Chris Haws Article on Pet Loss

Excellent article from Chris Haws on the disenfranchised grief pet owners experience.  Pets are family and loss itself is not dependent upon one has two legs or four.  Pet loss is something that can be as traumatic as family loss.  Pets for some are as close as family.  Chris Haws below discusses how this loss needs to be acknowledged.

 

“He was only a dog …”

“He was only a dog – it’s not as if a real person died”;   “You knew this day would come – cats don’t live forever”;   “You can always get another pet – move on”.

Unfortunately, too many of the attendees at the pet loss support groups that I conduct report that they have encountered sentiments like these while grieving over the loss of a beloved animal companion.  Generally, such insensitive and unhelpful statements are made by people who have not known the unique, enriching and profound nature of the relationship we have with our pets.

“They just don’t get it”, said one grieving Miniature Schnauzer owner.

“… And that’s their misfortune”, added her neighbor at the table – a cat owner.

They were both right – and in more ways than you might at first imagine.  Numerous studies have shown that not only do people enjoy a wide range of positive emotional benefits from their pets, (the Comfort from Companion Animals Scale – the CCAS – lists over a dozen, including companionship , pleasure , play,  laughter , constancy , something to love, comfort , feeling loved , responsibility , feeling needed , trust , safety , and exercise), but pet owners also tend to live longer than non-pet owners and report fewer visits to physicians, psychiatrists and therapists.

Pets are integral parts of people’s lives. Losing a pet is not a trivial thing for many people and needs to be acknowledged.

 

So why the disconnect when a person is grieving over the loss of their pet?  Part of the answer lies in the fact that society at large doesn’t always cope very well with certain types of grief.  People aren’t sure what to say or how to behave.  Death is never a comfortable topic, but when that death involves “socially delicate” circumstances such as suicide, drug overdose, abortion, AIDS, or any other loss that cannot be easily acknowledged, or publicly mourned, it can provoke what is described as “Disenfranchised Grief”.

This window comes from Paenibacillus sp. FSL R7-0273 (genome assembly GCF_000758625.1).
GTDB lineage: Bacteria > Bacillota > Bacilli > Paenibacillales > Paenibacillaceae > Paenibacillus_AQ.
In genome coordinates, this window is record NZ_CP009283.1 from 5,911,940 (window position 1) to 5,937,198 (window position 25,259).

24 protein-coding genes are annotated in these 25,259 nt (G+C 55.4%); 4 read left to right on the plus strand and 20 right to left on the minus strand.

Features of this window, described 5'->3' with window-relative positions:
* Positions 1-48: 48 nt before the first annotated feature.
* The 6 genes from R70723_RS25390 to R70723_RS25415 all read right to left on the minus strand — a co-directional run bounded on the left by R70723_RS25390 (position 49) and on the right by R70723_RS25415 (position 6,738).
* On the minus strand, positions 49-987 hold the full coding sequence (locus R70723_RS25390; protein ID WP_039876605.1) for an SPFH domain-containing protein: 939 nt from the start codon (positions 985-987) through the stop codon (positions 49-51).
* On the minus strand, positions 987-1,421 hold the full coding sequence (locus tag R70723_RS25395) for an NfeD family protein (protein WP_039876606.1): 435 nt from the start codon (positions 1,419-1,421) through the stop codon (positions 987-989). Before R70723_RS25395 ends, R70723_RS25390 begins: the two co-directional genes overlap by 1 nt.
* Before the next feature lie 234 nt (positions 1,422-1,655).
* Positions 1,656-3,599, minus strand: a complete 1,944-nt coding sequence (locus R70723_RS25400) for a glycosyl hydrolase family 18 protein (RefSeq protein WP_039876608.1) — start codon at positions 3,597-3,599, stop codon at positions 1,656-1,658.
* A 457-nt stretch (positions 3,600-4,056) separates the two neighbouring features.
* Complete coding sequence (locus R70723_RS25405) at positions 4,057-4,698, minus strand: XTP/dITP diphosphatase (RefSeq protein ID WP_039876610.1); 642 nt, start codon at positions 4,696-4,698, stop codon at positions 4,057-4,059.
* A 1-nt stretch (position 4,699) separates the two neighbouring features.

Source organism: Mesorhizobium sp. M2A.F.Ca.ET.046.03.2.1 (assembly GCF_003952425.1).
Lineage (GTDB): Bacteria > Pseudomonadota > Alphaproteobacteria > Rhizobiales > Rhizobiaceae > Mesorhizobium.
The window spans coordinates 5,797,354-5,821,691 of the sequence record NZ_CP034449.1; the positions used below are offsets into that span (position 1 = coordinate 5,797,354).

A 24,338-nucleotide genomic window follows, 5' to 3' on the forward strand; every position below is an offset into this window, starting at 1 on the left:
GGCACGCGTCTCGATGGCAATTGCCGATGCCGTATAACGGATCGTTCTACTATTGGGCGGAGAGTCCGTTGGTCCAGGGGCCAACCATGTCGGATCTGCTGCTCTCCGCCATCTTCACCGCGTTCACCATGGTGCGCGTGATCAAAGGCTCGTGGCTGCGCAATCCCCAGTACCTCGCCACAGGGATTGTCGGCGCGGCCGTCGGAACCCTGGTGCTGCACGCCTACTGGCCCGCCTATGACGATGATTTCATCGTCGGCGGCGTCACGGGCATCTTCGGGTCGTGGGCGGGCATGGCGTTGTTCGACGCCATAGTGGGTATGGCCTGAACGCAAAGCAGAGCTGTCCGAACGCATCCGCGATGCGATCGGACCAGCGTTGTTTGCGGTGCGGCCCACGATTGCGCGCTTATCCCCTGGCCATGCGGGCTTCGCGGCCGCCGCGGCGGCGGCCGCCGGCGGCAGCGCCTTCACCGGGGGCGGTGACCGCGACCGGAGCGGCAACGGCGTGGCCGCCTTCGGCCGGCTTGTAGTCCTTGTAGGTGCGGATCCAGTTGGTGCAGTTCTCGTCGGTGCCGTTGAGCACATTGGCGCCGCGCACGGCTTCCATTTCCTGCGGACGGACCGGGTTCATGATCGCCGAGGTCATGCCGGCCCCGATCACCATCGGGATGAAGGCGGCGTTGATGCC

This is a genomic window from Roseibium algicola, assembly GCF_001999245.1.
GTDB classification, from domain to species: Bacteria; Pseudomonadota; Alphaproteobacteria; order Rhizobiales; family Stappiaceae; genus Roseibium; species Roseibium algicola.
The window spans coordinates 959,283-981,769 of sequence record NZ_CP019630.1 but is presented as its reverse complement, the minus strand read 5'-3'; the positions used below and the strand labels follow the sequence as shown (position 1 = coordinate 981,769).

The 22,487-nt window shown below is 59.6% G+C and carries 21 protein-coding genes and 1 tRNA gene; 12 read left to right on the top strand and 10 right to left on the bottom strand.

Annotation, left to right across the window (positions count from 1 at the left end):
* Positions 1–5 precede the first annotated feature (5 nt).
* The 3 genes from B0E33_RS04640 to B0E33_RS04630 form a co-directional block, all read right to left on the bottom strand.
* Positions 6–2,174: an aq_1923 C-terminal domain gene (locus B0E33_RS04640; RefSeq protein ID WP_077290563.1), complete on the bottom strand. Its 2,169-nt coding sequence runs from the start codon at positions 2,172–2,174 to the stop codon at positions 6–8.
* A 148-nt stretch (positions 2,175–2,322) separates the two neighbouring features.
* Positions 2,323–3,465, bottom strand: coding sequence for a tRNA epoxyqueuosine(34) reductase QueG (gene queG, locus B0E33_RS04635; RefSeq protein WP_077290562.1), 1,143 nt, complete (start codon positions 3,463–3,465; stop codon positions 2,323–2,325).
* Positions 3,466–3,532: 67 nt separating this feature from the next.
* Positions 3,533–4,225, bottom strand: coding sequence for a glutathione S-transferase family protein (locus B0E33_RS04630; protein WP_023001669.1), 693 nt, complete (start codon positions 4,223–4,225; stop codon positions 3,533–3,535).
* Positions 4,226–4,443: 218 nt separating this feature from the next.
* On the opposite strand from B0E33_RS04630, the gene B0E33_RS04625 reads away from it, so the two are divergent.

And that’s what can occur when someone loses a pet – (“only an animal”, and “not a real person”, remember?)

The owner of a recently euthanized 13 year old Boxer/Bloodhound mix is a busy wife and mother, who also holds down a full-time job.  Of her family, and her grief, she remarked: “They don’t want me to cry in front of them, and no one will talk about my pain”.

It’s a sentiment that is frequently expressed: “I can’t stop crying.  My husband gets angry with me.  I know he’s sad too, but he just won’t show it” noted an elderly lady, grieving the loss of the couple’s treasured cat.

And, of course, that additional, unwelcome, experience of “disenfranchisement” only makes an already sad situation worse, as the grieving Miniature Schnauzer owner ruefully observed:  “Everybody has moved on like it was just yesterday’s news.  I’m not expecting everybody to feel as I do, but to be so utterly deserted has been tough.  I was literally told that I would just have to get over it.  Right….Just take twelve and a half years and move on….Sure, I’ll get right on that.”

Chris Haws points out that counselors need to recognize the loss of a pet. Pithy sayings of “he was just a dog” or “at least it was not a person” are bad statements. The loss needs to be acknowledged.